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Finn

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Description

This is the 10th-Anniversary Edition of Finn—with a new introduction by Jared Leto, a new Finn short story, an essay on the writing of the novel, a Q&A with the author, and a guide for book clubs.

In this masterful debut, Jon Clinch takes us on a journey into the history and heart of one of American literature’s most brutal and mysterious figures: Huckleberry Finn’s father. The result is a deeply original tour de force that springs from Twain’s classic novel but takes on a fully realized life of its own.

Finn sets a tragic figure loose in a landscape at once familiar and mythic. It begins and ends with a lifeless body–flayed and stripped of all identifying marks–drifting down the Mississippi. The circumstances of the murder, and the secret of the victim’s identity, shape Finn’s story as they will shape his life and his death.

Along the way Clinch introduces a cast of unforgettable characters: Finn’s terrifying father, known only as the Judge; his sickly, sycophantic brother, Will; blind Bliss, a secretive moonshiner; the strong and quick-witted Mary, a stolen slave who becomes Finn’s mistress; and of course young Huck himself. In daring to re-create Huck for a new generation, Clinch gives us a living boy in all his human complexity–not an icon, not a myth, but a real child facing vast possibilities in a world alternately dangerous and bright.

Finn is a novel about race; about paternity in its many guises; about the shame of a nation recapitulated by the shame of one absolutely unforgettable family. Above all, Finn reaches back into the darkest waters of America’s past to fashion something compelling, fearless, and new. 

Praise for Finn
"A brutal, shocking and epic look in the mirror for all Americans.”
— Jared Leto, from the introduction

“Ravishing…and a stand-alone marvel of a novel. Grade: A.”
— Entertainment Weekly

“Clinch treads dangerous ground in making one of America’s greatest novels his jumping-off point, but he brings it off magnificently.”
— Dallas Morning News

“Clinch’s riverbank Missouri feels postapocalyptic, and his Pap Finn is a crazed yet wily survivor in a polluted landscape.”
— Newsweek

“Finn strikes its most original chords in its bold imagining of possibilities left unexplored by Huckleberry Finn.”
— Austin American-Statesman

“An inspired riff on one of literature’s all-time great villains.”
— New Orleans Times-Picayune

“A jolting companion to the mischievous antics of Huckleberry Finn.”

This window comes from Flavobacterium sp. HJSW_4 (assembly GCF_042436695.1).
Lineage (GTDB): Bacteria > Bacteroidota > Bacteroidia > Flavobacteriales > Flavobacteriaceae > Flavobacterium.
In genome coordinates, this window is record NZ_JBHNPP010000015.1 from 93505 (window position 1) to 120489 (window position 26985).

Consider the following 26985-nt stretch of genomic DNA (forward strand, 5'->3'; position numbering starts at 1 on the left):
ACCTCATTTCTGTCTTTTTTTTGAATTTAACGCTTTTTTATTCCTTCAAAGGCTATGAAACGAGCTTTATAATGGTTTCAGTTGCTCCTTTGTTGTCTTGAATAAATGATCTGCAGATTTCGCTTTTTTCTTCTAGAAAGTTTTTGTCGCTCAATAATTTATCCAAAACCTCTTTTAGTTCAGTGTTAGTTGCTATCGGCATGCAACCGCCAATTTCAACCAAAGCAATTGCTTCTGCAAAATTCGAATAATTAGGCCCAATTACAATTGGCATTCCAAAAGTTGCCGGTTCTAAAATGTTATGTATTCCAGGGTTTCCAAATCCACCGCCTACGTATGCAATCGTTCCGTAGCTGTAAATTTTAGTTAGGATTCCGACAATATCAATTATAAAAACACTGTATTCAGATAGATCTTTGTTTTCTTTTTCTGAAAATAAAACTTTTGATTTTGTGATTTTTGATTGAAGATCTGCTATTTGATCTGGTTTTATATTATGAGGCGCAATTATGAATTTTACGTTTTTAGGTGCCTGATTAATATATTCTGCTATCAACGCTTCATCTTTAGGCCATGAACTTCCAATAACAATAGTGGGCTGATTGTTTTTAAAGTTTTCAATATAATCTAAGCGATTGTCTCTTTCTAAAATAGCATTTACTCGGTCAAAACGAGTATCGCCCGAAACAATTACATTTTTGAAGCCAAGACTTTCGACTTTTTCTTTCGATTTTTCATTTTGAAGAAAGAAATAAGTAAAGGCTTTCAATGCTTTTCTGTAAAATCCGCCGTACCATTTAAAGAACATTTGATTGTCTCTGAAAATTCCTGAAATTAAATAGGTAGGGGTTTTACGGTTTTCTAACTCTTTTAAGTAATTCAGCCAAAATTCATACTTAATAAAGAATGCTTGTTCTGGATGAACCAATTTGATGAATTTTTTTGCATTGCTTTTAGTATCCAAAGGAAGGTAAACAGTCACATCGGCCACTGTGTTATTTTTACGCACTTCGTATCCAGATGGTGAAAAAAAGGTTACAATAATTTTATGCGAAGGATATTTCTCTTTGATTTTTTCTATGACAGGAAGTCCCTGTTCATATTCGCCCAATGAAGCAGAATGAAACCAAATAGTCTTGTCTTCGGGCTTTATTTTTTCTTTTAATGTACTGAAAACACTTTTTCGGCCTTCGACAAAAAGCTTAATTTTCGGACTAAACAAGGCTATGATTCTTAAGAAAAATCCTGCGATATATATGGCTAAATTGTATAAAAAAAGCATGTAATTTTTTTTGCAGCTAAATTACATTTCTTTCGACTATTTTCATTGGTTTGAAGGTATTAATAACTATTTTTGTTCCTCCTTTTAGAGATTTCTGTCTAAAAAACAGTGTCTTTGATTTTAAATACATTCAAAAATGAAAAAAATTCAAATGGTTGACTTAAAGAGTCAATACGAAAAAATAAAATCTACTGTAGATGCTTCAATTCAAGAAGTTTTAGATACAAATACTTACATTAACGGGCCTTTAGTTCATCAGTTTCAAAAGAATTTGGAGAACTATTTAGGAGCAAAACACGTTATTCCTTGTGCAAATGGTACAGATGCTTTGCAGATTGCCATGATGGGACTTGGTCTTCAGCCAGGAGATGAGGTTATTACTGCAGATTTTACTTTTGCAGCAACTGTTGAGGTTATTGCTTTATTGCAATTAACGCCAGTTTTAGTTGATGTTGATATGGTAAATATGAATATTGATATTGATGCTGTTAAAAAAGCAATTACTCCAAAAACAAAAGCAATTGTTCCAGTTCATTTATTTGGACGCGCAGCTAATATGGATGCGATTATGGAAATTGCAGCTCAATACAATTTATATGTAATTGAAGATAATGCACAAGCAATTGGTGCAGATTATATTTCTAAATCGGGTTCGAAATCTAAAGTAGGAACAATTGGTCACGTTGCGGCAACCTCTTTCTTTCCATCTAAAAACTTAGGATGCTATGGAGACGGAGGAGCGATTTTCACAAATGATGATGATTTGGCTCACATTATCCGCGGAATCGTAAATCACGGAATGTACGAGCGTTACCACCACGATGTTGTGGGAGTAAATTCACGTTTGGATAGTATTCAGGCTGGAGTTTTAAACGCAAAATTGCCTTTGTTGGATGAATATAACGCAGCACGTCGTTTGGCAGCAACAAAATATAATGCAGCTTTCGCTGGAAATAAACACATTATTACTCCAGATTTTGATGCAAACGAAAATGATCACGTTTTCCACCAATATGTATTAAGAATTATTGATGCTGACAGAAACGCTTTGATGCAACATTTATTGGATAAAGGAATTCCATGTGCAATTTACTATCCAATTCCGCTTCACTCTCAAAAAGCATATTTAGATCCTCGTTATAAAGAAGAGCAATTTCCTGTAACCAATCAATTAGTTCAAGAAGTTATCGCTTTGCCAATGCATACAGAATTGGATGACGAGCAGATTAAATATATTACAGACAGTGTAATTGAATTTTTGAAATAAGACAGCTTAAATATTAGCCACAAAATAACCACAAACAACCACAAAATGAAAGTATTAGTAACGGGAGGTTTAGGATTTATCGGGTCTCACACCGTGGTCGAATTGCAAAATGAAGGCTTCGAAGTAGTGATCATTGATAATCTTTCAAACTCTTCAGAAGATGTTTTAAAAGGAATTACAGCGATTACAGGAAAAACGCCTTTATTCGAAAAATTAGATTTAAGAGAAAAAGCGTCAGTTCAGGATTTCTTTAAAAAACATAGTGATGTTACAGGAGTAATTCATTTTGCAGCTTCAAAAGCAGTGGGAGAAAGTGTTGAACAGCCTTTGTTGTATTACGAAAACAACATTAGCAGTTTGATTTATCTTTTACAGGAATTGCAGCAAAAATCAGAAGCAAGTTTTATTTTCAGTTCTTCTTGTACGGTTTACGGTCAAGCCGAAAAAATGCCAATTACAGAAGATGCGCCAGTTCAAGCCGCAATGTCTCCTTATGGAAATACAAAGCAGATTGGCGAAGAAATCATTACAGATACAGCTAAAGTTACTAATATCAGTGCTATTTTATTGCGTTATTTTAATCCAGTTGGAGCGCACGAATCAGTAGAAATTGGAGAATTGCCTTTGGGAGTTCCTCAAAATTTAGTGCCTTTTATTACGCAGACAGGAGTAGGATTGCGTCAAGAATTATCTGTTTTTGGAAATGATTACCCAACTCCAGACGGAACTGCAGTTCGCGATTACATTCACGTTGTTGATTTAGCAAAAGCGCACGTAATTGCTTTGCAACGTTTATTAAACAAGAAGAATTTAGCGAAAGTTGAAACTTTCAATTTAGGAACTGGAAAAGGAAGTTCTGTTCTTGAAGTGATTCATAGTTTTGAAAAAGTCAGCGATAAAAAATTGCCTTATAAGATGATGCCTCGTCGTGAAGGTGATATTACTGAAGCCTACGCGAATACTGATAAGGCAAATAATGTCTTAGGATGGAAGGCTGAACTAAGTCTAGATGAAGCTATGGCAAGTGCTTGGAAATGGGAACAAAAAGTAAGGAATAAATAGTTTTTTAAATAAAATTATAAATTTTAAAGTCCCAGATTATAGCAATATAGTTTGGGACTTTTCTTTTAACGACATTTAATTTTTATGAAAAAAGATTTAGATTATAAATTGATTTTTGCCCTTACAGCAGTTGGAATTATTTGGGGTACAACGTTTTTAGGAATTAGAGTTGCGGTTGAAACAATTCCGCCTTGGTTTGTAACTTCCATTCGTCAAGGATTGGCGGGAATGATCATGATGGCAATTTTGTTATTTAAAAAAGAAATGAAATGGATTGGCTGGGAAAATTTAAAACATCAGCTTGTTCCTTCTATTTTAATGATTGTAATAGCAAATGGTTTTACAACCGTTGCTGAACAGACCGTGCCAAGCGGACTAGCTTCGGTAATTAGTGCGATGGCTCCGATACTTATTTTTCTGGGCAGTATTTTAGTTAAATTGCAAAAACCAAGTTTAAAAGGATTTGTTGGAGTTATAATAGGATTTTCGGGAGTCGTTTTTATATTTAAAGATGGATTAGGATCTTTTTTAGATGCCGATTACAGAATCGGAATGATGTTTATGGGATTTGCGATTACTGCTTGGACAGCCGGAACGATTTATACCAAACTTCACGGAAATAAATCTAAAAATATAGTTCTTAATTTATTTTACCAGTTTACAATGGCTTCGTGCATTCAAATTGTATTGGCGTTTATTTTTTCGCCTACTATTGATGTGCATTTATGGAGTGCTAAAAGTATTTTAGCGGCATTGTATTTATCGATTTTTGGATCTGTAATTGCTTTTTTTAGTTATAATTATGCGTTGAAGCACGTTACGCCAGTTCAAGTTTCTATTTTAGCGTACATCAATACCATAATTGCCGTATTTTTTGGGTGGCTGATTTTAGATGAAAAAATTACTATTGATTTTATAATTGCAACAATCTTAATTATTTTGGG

— Christian Science Monitor

“A triumph of successful plotting, convincing characterization and lyrical prose.”
— Rocky Mountain News

“Shocking and charming, A folk-art masterpiece.”
— New York Post

“Disturbing and darkly compelling.”
— Hartford Courant

“Jon Clinch pulls off the near impossible in his new novel, which brings Huck's dad to life in all his terrible humanness.”
— Winston-Salem Journal

“Every fan of Twain’s masterpiece will want to read this inspired spin-off, which could become an unofficial companion volume.”
— Library Journal, starred review

“Finn is as dark, as brutal, as ambivalent, and as insane as the history and legacy of American racial slavery.”
— Mary Gaitskill, author of Veronica 

“Clinch’s tale is not only filled with echoes of the great American classic to which it is tied; it is destined to become one itself.”
— Sara Gruen, author of Water for Elephants

From Publishers Weekly

Dec 18, 2006 – In this darkly luminous debut, Finn, the namesake of the title, is not Twain's illustrious Huck, but Huck's father, "Pap." As the novel opens, an African-American woman's bloated corpse floats downriver from Lasseter, Ill., toward the slave territory of St. Petersburg, Mo. In the Lasseter woods, Finn a dangerous, bigoted drunk tells his blind bootlegger friend, Bliss, that he's finally "quit" his on-again, off-again African-American companion Mary, the mother of Finn's second son (also, confusingly, named Huck). Chronically short on money, Finn is shunned by his father (Adams County Judge James Manchester Finn) and by his brother, Will. Finn does odd jobs, traps catfish and claims tutelary rights to Huckleberry's share of Injun Joe's gold. (In this last, he is thwarted by Widow Douglas and Judge Thatcher, high-handed and stifling as ever.) The opaque in medias res narrative then backs up to detail Finn and Mary's life together: his drinking, his stint in the penitentiary following an assault (sentenced by his own father), Mary's rising debts and Finn's attempts at restitution. As the nature of the woman's murder becomes clear, Clinch lyrically renders the Mississippi River's ceaseless flow, while revealing Finn's brutal contradictions, his violence, arrogance and self-reproach. If Clinch's debut falls short of Twain's achievement, it does further Twain's fiction.
Finn
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  • $7.99
  • Available on iPhone, iPad, iPod touch, and Mac.
  • Category: Literary
  • Published: Apr 29, 2017
  • Publisher: Unmediated ink
  • Seller: Jon Clinch
  • Print Length: 304 Pages
  • Language: English
  • Requirements: To view this book, you must have an iOS device with iBooks 1.5 or later and iOS 4.3.3 or later, or a Mac with iBooks 1.0 or later and OS X 10.9 or later.

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